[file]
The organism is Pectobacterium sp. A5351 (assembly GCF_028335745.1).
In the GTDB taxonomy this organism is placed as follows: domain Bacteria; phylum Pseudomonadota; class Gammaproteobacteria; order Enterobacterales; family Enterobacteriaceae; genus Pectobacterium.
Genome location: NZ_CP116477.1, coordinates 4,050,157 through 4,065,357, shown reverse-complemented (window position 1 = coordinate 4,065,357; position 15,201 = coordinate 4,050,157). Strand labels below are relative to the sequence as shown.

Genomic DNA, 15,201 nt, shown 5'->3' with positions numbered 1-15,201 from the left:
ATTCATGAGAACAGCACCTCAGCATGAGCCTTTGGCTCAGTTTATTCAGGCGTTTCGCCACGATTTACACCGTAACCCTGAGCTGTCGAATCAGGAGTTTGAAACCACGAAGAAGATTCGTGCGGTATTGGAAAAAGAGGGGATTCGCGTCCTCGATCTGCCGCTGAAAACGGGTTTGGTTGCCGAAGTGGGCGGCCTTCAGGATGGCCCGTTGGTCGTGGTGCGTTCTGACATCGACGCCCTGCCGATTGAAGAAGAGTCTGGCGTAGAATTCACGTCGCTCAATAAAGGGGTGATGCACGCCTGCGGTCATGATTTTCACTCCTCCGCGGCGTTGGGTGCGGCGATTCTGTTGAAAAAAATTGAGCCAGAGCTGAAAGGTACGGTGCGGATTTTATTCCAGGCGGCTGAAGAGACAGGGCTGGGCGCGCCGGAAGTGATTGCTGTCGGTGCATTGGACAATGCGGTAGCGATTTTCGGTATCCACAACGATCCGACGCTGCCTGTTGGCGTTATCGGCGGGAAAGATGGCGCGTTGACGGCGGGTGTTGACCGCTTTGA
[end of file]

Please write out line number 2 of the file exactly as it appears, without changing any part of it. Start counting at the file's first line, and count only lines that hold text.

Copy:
In the GTDB taxonomy this organism is placed as follows: domain Bacteria; phylum Pseudomonadota; class Gammaproteobacteria; order Enterobacterales; family Enterobacteriaceae; genus Pectobacterium.